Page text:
Tasmania has announced face masks will be mandatory for the 14,000 people who have returned to Tasmania from Victoria since July 8.
The change will become mandatory from midnight Friday, and means travellers who have arrived from Victoria since July 8 will have to wear a face mask in public and are asked to avoid large social gatherings and unnecessary visitors.
The direction is expected to be in place for five days, according to Public Health.
Premier Peter Gutwein said the "rapid escalation" increase in exposure sites in Victoria led to the directions.
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Acting Director of Public Health Dr Scott McKeown said a small number of those travellers had been at an exposure site where a case had been infectious, but the case had not yet been diagnosed and the location had not yet been deemed an exposure site.
"There may be people within our community that have been contacts of cases and there may be a case within the community that we have yet to identify," he said.
"It is very important that Tasmanians continue to practice the COVID-safe behaviours."
Public Health was working on contact tracing those people and asked all Victorian returnees to monitor the exposure list on the coronavirus Tasmania website.
The travellers were also asked to monitor their symptoms and contact the Public Health Hotline if they developed mild symptoms.
Dr McKeown said the normal face mask exemptions would apply such as a medical certificate, being under 11 years old and eating or drinking.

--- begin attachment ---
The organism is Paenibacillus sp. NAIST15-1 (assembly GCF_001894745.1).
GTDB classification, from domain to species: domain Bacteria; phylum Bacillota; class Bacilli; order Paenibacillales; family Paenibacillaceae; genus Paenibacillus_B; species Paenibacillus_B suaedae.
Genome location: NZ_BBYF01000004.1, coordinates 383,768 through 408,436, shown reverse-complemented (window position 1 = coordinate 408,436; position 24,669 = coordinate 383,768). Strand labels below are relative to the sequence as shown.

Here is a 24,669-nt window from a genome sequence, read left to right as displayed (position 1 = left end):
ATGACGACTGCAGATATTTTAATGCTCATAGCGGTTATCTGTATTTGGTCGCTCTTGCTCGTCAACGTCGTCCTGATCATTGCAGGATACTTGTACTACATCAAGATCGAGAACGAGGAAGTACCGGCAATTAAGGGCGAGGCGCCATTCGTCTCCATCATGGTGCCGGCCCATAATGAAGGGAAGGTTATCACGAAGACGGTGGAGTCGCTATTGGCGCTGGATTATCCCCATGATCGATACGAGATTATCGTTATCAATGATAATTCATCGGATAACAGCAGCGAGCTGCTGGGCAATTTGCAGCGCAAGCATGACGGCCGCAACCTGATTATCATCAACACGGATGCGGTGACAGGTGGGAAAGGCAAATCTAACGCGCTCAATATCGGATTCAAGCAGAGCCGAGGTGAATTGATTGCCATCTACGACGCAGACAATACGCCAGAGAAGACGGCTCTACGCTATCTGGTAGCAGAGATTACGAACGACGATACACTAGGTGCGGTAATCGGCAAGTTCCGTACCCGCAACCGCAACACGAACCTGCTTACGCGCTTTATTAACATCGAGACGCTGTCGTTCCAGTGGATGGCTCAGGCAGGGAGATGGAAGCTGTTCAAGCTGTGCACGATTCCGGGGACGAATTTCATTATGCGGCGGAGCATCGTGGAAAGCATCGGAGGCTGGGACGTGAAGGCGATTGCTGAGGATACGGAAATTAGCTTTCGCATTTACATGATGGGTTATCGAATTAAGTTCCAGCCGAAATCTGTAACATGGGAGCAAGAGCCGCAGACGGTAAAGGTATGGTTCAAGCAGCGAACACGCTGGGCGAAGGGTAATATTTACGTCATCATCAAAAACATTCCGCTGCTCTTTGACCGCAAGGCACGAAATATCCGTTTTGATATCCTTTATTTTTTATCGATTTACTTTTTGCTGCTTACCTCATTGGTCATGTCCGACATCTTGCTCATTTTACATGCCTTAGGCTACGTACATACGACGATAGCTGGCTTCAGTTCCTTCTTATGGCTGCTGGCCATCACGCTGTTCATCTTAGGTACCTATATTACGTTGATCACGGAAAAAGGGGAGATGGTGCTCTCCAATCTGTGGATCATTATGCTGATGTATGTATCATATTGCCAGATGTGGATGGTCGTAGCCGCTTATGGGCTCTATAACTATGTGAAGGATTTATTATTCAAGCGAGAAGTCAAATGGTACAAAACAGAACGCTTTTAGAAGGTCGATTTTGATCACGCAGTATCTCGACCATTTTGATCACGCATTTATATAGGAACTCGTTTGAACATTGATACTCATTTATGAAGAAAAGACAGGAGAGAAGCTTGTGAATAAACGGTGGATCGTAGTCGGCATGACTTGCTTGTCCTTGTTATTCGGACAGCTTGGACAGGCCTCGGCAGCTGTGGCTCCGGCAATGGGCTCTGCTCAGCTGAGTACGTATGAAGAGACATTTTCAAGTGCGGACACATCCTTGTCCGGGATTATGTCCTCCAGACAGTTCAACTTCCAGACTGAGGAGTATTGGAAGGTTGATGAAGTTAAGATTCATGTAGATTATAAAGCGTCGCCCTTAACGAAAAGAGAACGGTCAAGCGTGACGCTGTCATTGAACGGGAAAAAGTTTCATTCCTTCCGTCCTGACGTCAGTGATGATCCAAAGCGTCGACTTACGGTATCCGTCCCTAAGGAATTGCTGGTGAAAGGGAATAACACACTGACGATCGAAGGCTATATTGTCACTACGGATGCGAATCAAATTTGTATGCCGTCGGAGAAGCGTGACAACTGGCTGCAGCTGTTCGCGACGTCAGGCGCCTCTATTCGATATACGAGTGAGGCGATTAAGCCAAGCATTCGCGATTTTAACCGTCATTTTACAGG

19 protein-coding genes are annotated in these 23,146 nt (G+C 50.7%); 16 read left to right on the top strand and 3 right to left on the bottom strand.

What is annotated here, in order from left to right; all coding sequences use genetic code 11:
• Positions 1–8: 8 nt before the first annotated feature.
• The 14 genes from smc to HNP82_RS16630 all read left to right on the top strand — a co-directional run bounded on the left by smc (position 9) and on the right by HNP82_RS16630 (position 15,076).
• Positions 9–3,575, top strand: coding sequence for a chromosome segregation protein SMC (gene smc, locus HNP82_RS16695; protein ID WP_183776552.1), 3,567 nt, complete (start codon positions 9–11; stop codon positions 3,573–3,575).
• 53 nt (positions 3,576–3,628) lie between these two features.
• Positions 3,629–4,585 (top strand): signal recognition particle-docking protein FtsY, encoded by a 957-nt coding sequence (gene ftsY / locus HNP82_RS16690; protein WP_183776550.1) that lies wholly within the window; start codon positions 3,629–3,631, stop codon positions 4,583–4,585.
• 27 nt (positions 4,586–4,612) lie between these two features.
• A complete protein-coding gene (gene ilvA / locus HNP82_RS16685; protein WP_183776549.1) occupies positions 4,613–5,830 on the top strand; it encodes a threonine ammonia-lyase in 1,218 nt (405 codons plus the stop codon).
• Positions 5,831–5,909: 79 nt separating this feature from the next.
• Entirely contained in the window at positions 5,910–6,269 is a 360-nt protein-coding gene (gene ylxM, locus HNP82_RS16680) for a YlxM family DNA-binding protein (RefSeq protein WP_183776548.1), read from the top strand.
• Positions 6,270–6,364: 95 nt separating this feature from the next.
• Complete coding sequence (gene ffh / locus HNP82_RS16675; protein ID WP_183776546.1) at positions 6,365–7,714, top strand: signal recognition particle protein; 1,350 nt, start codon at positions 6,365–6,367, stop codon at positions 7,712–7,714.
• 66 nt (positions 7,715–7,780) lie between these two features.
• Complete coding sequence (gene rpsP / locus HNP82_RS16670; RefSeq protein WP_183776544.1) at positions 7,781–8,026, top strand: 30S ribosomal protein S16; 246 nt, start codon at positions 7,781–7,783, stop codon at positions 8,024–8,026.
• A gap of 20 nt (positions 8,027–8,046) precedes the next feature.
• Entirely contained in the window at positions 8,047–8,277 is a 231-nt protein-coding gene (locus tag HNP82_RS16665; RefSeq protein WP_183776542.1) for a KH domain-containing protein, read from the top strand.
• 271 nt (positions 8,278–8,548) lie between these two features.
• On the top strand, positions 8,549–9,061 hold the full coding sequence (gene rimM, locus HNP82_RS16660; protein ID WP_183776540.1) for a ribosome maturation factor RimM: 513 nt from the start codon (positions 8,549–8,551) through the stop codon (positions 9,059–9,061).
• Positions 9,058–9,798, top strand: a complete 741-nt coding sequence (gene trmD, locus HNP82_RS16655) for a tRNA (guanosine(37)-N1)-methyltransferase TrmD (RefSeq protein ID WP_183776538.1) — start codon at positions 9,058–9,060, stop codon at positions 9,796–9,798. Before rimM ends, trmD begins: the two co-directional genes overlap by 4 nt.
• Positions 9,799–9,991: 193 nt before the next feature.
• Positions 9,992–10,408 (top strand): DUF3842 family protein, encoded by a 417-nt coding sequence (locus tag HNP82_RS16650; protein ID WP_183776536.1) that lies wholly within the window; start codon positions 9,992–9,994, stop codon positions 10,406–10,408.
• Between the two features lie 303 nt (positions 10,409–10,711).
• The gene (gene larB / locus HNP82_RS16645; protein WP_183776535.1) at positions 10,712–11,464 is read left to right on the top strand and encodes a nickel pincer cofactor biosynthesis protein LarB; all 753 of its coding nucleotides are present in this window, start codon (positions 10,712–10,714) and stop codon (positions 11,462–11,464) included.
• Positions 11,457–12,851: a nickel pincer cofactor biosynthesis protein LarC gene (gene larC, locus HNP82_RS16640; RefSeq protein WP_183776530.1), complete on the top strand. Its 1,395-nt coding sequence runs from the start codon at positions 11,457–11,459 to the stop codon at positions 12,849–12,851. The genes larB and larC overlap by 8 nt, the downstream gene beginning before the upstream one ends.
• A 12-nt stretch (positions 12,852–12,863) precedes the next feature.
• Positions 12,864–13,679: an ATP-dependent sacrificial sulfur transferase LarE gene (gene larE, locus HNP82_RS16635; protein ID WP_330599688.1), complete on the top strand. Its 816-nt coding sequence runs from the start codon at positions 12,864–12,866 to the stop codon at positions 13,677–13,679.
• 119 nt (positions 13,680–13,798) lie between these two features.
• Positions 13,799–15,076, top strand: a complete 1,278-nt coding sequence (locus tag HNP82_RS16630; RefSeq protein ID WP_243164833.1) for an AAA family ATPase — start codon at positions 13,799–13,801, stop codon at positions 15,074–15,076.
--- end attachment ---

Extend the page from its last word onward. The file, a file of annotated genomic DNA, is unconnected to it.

He recommended all Tasmanians create a COVID-safety kit at home including items like tissues, face masks, hand sanitiser and to download the Check-in Tas app.
Mr Gutwein said the state government continued to closely monitor the situation with other states.
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Tasmania continued to lead the states in vaccine coverage, with 42 per cent of Tasmanians having received one dose and 18 per cent of Tasmanians fully vaccinated.
Across the state, 2295 COVID-19 tests had been recorded since Tuesday, with 537 of those in Launceston.
Additionally, 28,000 venues were now registered with Check-in Tas with 435,303 check-ins on Thursday across the state and 10.8 million check-ins within the system overall.
There had also been no positive cases or evidence of transmission from the Launceston General Hospital nurse who had tested positive to COVID on arrival in London.
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